If you would like further clarification on any points in this guide, please feel free to reach out.

What is SSL?
SSL stands for Secure Sockets Layer. It is the industry standard technology for security on the internet and establishes an encrypted link between a browser and a web server. The link then guarantees that all the data sent between them remains integral and private.

In other words, it securely sends your data without anyone being able to access it or modify it during transit.

SSL is typically used to secure credit card transactions, logins, and data transfer. It is also used to provide secure browsing for social media sites and most other web pages.

What is an SSL Certificate?
An SSL Certificate contains small data files which assigns a business with a digital cryptographic key. When the certificate has been installed on a web server, HTTPS and a padlock will appear. They allow secure connections between a browser and web server.

SSLs bind together the following:

  • A domain name, hostname, or server name
  • A company name (organisational identity) and a location
It also will contain the Certificate expiration date, and the Certificate Authority details with who is responsible for issuing the Certificate.

In order to use an SSL Certificate, a browser would connect to a website using the protocol 'HTTPS': that is, visiting the site "" instead of "". It then retrieves the SSL Certificate and checks:

  • That it is not expired
  • That a Certification Authority which the browser trusts has issued it
  • That the certificate covers the website that is being visited
If any of the above checks fail, then the browser will show the user a warning that the site does not have SSL and is not secure.

Any time you visit a site which is unprotected, the information you provide will be sent in an easy to read plain text format. Information is usually sent between multiple servers before it arrives at its destination. This means there are lots of chances for it to be potentially stolen or modified in transit.

Do I need an SSL Certificate?
If your website asks your clients to add personal information like Credit Card details, then you need an SSL certificate. This will then initiate a secure connection with your clients' web browsers, which ensures that all web traffic is encrypted and can’t be read or modified during transit.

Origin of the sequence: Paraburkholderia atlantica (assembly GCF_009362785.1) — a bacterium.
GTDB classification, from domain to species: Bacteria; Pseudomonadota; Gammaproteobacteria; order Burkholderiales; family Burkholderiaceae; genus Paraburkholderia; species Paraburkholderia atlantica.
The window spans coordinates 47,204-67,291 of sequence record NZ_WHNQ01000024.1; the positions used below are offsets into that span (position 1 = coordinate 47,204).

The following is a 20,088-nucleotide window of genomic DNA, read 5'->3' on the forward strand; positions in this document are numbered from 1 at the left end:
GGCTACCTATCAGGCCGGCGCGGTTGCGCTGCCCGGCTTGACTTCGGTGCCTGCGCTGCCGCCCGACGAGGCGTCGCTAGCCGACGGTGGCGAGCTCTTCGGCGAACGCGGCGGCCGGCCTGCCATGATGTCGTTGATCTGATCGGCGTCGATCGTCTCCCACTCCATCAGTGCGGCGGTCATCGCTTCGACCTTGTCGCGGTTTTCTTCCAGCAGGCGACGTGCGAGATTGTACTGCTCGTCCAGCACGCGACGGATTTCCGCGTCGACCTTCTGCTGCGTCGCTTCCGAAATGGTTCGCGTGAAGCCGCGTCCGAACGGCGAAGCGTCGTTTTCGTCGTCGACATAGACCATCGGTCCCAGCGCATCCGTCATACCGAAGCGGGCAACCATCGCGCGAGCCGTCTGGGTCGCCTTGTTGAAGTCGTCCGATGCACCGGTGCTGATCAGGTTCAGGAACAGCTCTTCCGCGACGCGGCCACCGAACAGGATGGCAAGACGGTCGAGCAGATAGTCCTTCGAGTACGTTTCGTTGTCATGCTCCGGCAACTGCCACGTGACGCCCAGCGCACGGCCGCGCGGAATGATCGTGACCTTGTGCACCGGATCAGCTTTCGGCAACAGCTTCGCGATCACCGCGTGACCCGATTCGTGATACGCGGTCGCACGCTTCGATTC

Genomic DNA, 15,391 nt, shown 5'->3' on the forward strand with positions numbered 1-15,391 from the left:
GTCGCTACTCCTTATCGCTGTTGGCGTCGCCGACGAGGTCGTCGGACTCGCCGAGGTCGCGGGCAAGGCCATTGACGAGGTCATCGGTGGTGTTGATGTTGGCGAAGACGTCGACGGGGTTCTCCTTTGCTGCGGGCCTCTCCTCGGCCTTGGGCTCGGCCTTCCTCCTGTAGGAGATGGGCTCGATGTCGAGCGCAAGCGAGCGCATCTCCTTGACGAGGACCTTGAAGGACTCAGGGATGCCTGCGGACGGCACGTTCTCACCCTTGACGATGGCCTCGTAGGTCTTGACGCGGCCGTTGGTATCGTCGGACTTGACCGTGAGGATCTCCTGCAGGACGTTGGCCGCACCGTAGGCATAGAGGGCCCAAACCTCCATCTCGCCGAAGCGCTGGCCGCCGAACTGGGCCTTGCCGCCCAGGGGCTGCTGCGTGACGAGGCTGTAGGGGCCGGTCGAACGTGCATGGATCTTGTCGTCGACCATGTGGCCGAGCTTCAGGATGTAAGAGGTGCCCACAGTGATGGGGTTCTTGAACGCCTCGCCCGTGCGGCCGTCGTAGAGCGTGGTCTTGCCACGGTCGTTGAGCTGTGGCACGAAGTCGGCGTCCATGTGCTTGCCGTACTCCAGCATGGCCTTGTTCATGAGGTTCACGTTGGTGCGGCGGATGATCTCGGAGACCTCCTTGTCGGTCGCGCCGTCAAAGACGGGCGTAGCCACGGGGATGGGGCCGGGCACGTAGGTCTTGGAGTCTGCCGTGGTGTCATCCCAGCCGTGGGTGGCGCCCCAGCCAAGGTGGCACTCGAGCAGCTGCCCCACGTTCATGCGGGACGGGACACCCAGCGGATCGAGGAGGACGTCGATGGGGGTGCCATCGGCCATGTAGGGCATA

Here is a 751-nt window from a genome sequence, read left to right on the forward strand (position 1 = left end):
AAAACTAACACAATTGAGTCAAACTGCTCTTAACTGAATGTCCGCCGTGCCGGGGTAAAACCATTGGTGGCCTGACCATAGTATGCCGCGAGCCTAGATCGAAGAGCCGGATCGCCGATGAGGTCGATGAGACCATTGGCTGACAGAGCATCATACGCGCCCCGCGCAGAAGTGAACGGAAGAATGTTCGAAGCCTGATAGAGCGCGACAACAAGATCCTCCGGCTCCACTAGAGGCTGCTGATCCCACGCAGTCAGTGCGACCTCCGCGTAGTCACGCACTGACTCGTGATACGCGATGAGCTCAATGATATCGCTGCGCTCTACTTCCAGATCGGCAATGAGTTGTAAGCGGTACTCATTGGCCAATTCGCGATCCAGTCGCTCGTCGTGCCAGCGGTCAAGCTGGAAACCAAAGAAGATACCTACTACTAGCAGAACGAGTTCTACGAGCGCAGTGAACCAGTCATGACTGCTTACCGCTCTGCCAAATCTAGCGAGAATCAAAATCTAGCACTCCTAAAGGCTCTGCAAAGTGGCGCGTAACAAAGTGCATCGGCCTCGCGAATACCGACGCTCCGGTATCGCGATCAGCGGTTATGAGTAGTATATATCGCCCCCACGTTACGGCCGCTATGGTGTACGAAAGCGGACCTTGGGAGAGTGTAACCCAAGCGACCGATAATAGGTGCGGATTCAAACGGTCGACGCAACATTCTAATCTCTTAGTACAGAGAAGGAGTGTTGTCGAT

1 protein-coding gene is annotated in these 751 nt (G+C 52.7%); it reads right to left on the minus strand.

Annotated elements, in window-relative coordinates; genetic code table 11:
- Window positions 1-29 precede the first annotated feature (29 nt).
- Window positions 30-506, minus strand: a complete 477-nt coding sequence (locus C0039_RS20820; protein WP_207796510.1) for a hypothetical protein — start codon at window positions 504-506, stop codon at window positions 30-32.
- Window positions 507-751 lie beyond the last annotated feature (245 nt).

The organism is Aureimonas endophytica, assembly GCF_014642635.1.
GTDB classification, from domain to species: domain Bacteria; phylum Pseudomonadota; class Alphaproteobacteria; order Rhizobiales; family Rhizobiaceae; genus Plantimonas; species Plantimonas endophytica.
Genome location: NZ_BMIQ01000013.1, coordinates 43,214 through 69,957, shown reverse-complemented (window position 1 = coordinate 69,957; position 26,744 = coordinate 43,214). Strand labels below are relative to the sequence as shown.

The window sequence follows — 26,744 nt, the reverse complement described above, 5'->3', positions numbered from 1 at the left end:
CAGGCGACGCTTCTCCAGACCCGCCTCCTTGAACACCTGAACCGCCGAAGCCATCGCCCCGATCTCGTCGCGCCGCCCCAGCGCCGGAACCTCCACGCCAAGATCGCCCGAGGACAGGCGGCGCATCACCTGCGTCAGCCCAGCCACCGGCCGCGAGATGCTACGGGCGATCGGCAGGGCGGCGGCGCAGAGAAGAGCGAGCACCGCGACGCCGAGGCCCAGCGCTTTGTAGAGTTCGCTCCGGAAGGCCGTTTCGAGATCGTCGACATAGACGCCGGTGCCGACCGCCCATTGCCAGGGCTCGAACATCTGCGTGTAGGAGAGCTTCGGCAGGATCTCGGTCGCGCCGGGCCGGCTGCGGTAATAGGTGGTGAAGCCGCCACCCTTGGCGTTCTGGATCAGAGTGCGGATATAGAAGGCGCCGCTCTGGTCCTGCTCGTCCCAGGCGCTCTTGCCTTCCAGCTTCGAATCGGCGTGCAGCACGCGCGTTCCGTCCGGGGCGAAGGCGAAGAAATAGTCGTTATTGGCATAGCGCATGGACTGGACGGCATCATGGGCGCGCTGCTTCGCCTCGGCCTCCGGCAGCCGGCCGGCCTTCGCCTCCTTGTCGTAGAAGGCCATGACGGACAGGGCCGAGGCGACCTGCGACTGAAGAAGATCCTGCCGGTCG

As well as keeping information secure, there is also another aspect: Sites that aren't forcing the use of an SSL certificate will display as 'Not Secure' in a user’s browser.


Sites with an SSL Certificate will display with a padlock instead.


Most search engines have begun to display warnings that any non-HTTPS site is insecure, and not to enter personal information.

An SSL certificate has two purposes:

  • To encrypt data which is being transmitted
  • To authenticate the website’s identity
Especially for business websites, it is important that clients know they are visiting a trustworthy website. If there is no SSL Certificate, it is likely that most users will not enter their personal information on the site, and will instead leave to a competitor's site which is secure.

You can find more information about these "Not Secure" warnings at the following external sites:
Google: Secure your site with HTTPS You have until July to Install SSL or Google will mark your site “Not Secure” Seeing a “Not Secure” Warning in Chrome? Here’s Why and What to Do about It

Does my site have an SSL Certificate?
To check if your site has a valid SSL Certificate issued, you can use a dedicated SSL lookup tool like

To check if the SSL is being used, simply visit your website. If your website does not come up with a padlock, we'd recommend using tools like or to determine what needs to be changed on your site. We also have guides on how to get an SSL and on forcing the use of https.

SSL Certificate validation types

Most SSLs will only use domain validation to issue a certificate. Some types of certificates have additional validation methods for added security.

Domain Validation
Certificate Authority (CA) checks the right of the applicant to use a specific domain name. No company identity information is vetted and no information is displayed other than encryption information within the Secure Site Seal.